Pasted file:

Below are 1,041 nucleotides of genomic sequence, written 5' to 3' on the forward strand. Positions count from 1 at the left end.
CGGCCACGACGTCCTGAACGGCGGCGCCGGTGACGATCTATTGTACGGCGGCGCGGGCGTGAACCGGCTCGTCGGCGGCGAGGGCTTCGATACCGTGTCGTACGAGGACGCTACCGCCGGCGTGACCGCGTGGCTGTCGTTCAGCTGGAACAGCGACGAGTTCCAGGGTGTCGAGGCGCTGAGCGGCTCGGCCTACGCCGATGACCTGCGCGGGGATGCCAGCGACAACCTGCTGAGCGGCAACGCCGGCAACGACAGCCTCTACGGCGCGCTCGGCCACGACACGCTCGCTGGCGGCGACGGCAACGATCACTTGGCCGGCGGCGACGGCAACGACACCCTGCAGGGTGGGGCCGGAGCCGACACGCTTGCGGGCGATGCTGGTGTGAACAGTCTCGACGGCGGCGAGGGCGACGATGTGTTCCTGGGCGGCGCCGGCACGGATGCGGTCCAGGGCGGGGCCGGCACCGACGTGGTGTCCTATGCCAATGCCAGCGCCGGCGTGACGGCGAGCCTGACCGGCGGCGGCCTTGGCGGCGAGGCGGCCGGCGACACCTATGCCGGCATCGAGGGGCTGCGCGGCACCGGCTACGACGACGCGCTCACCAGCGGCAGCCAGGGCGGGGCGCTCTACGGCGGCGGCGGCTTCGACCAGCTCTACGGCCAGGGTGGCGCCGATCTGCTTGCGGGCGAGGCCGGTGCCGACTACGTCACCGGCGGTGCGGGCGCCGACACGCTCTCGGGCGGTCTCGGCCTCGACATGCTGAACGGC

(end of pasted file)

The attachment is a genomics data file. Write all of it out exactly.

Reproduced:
Below are 1,041 nucleotides of genomic sequence, written 5' to 3' on the forward strand. Positions count from 1 at the left end.
CGGCCACGACGTCCTGAACGGCGGCGCCGGTGACGATCTATTGTACGGCGGCGCGGGCGTGAACCGGCTCGTCGGCGGCGAGGGCTTCGATACCGTGTCGTACGAGGACGCTACCGCCGGCGTGACCGCGTGGCTGTCGTTCAGCTGGAACAGCGACGAGTTCCAGGGTGTCGAGGCGCTGAGCGGCTCGGCCTACGCCGATGACCTGCGCGGGGATGCCAGCGACAACCTGCTGAGCGGCAACGCCGGCAACGACAGCCTCTACGGCGCGCTCGGCCACGACACGCTCGCTGGCGGCGACGGCAACGATCACTTGGCCGGCGGCGACGGCAACGACACCCTGCAGGGTGGGGCCGGAGCCGACACGCTTGCGGGCGATGCTGGTGTGAACAGTCTCGACGGCGGCGAGGGCGACGATGTGTTCCTGGGCGGCGCCGGCACGGATGCGGTCCAGGGCGGGGCCGGCACCGACGTGGTGTCCTATGCCAATGCCAGCGCCGGCGTGACGGCGAGCCTGACCGGCGGCGGCCTTGGCGGCGAGGCGGCCGGCGACACCTATGCCGGCATCGAGGGGCTGCGCGGCACCGGCTACGACGACGCGCTCACCAGCGGCAGCCAGGGCGGGGCGCTCTACGGCGGCGGCGGCTTCGACCAGCTCTACGGCCAGGGTGGCGCCGATCTGCTTGCGGGCGAGGCCGGTGCCGACTACGTCACCGGCGGTGCGGGCGCCGACACGCTCTCGGGCGGTCTCGGCCTCGACATGCTGAACGGC